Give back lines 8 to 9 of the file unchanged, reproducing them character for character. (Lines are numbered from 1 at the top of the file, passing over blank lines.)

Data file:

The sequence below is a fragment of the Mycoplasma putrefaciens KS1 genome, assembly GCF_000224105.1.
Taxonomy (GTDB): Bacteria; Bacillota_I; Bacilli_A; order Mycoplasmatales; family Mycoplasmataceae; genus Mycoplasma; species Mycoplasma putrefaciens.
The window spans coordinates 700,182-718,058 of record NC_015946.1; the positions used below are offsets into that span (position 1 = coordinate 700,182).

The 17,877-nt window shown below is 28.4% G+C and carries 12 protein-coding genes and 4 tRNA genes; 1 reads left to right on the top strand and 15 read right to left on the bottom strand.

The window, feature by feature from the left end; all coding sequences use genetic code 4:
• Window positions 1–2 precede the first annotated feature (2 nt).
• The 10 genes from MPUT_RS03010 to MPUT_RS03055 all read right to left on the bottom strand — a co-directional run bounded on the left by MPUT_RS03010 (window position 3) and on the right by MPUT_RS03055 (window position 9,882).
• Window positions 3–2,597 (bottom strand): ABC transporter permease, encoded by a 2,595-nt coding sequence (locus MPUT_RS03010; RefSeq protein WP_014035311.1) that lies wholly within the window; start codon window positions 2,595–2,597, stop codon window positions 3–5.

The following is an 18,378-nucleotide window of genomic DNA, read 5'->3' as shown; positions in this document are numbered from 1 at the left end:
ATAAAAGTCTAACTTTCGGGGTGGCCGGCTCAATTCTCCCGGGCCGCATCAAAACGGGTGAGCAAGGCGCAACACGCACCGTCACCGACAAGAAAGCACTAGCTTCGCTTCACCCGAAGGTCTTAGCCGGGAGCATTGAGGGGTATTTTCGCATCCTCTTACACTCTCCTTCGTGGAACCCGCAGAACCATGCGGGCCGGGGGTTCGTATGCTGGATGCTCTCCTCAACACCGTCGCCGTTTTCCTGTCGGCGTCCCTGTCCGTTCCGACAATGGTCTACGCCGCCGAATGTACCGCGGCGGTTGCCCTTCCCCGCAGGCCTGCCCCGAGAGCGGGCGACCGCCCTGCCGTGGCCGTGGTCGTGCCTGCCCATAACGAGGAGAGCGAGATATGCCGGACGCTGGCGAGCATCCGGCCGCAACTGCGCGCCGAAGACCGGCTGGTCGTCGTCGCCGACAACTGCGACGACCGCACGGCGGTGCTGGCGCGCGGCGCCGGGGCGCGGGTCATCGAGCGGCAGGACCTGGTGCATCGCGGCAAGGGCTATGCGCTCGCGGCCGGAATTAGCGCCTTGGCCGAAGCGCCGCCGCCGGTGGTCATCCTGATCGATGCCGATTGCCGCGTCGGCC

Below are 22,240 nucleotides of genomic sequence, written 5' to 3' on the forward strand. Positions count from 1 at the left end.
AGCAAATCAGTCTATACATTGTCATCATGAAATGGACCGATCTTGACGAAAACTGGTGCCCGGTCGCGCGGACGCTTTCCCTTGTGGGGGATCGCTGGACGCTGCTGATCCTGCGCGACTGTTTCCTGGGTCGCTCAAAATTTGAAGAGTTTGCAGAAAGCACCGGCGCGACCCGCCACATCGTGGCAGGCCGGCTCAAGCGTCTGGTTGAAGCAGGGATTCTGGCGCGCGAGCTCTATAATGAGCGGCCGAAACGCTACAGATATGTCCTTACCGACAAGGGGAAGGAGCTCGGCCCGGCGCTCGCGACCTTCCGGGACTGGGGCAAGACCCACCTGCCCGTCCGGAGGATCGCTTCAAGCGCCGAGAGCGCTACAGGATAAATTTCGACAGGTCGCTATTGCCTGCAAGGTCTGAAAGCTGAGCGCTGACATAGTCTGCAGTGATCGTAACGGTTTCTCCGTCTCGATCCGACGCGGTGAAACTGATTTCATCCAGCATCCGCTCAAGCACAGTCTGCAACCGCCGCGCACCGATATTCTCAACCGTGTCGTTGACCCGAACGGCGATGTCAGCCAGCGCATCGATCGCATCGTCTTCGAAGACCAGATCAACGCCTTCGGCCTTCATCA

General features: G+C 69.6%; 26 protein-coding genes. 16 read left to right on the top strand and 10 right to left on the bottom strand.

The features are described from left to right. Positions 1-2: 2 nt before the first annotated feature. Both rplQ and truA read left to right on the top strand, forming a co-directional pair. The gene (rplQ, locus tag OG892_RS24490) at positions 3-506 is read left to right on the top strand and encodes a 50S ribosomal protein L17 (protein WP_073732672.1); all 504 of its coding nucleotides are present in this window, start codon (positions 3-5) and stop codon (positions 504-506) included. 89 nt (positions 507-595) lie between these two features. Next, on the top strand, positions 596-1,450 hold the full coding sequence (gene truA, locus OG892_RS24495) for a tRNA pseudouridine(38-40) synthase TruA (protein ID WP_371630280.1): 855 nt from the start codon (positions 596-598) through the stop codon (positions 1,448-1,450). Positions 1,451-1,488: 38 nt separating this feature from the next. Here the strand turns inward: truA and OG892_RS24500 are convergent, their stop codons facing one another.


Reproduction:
• Window positions 3–2,597 (bottom strand): ABC transporter permease, encoded by a 2,595-nt coding sequence (locus MPUT_RS03010; RefSeq protein WP_014035311.1) that lies wholly within the window; start codon window positions 2,595–2,597, stop codon window positions 3–5.

The following is an 18,378-nucleotide window of genomic DNA, read 5'->3' as shown; positions in this document are numbered from 1 at the left end: